Resolving Abdominal Diastasis: Alignment is Key to Closing the Gap

Resolving-Abdominal-Diastasis

If your six-pack is split down the middle after pregnancy or due to overtraining, you are no doubt willing to try anything to pull it back together. The Internet offers scores of solutions for resolving diastasis rectus abdominis, or DRA, ranging from tips on bracing and binding, to exercises designed to bridge the gap. However, doing a few exercises a day and forcing your abs together by binding them may be insufficient to resolve DRA.

Whether you realize it or not, you use your abs all day long, to produce movement, stabilize your pelvis and support your spine. Yet most of us pay little attention to alignment during everyday movements, or when sitting or standing still. And therein lies the key to resolving DRA — being aware of and correcting your alignment, all day long.

The following guidelines can help you improve your alignment during exercise and everyday activities, which in turn will help you close the DRA gap.

  1. Your muscles work together. When you focus on exercising only your abdominal muscles to the neglect of other muscles in your lumbro-pelvic region, you are creating imbalances that promote poor alignment. Your muscles work together in a coordinated sequence of contractions to produce specific movements, like lifting your toddler or loading groceries in the car. A balanced exercise program is key to maintaining optimal alignment throughout the day, because multiple muscles help to support and stabilize your abdomen as you move.
  2. Alignment during exercise is critical. You can watch exercise videos all day long and try to duplicate the movements. But if you have never been taught the basics of good alignment, you may be doing your abs more harm than good. Good alignment means you are not just recruiting specific muscles, but you are also paying attention to the position of your entire body during any given exercise. A therapist can teach you the basics of good alignment and train you to recruit your muscles in a deliberate way.
  3. Breathing is an important part of physical activity. Whether you are working out or doing the laundry, your breathing habits play a role in alignment, because your diaphragm muscle affects your abs. Breathing is an involuntary activity, meaning you don’t have to think about it to make it happen, and most people pay little attention to their breathing patterns throughout the day. Yet many people unconsciously hold their breath during physical exertion, which increases intra-abdominal pressure and widens the DRA gap. Exhaling upon exertion will reduce pressure and help close the gap.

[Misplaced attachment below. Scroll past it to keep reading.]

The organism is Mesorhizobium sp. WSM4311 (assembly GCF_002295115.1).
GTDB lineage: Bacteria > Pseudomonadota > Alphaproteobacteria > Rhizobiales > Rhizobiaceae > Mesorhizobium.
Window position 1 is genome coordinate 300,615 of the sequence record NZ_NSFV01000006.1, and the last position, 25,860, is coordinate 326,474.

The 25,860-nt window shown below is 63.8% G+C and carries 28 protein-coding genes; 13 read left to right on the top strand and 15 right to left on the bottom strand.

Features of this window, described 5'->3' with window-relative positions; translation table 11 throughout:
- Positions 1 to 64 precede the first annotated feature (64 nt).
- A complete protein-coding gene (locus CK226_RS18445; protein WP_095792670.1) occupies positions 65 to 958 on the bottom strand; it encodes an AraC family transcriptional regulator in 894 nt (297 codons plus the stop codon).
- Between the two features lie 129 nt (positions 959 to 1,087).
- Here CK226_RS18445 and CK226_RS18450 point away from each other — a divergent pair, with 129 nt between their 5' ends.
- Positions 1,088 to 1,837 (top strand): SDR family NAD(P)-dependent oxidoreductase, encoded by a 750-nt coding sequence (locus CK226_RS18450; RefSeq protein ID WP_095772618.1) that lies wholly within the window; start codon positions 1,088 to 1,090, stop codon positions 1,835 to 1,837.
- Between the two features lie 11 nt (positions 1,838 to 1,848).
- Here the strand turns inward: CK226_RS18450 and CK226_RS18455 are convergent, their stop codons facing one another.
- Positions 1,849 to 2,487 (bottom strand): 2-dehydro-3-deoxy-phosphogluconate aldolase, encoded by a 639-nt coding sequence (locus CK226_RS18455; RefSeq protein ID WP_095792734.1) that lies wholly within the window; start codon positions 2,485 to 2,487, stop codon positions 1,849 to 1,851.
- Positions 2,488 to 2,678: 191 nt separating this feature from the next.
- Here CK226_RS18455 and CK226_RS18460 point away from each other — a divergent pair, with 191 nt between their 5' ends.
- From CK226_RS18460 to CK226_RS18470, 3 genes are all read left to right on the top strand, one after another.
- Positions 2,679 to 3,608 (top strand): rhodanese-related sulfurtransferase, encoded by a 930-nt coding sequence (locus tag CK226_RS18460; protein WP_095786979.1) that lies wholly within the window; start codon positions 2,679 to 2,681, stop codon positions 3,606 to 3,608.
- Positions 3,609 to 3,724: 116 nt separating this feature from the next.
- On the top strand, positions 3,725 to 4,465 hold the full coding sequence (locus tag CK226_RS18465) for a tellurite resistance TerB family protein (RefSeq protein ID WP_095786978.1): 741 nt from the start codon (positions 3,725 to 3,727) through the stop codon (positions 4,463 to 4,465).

4. Lead movement with an exhale. Before you engage your ab muscles or exert yourself physically, inhale deeply, then exhale as you begin and carry out your movement, paying attention to engaging your ab muscles. Not only will you encourage the DRA gap to close, but you will protect your low back in the process.
  5. Check your gap during and after exercise, and throughout the course of your day. The more you practice awareness of your DRA, the easier it will become to keep it in check, and the more quickly it will resolve itself.

Help for DRA in NYC

Unless you have a degree in exercise science or are a trained athlete or fitness professional, you may need help understanding how to align your body correctly during exercise and daily activities. The sports medicine professionals at NYDNRehab can teach you correct body alignment and design a balanced exercise program to help resolve your DRA. We use state-of-the art technology and advanced retraining methods to identify movement deficiencies and help you correct them. Contact NYDNRehab today, and say goodbye to DRA.

 

Understanding-Abdominal-Diastasis

Understanding Abdominal Diastasis: What to do, and what to avoid

Abdominal diastasis, the separation of the rectus abdominis (six-pack) muscle along the linea alba ligament, is most commonly seen in pregnant and post-partum women. However, diastasis rectus abdominis (DRA) can also occur in people who are overweight and obese, and in people who do strenuous work. It can even occur in fit populations where the […]

Read More (0)

December 27, 2017

abdominal-muscles

Abdominal Muscle Function After Diastasis Rectus Abominis (DRA)

Diastasis rectus abominis (DRA) is a condition most commonly seen in post-partum females, although it occasionally occurs in obese individuals of both sexes. In a nutshell, DRA is a splitting of the linea alba, the thin but tough membrane that runs the length of the rectus abdominis (RA) muscle that defines the “six-pack.” In some […]

Read More (0)

September 25, 2017

130 west 42 street, suite 1055 New York, NY 10036

Contact Us



You can call
or Send message
1-866-311-5889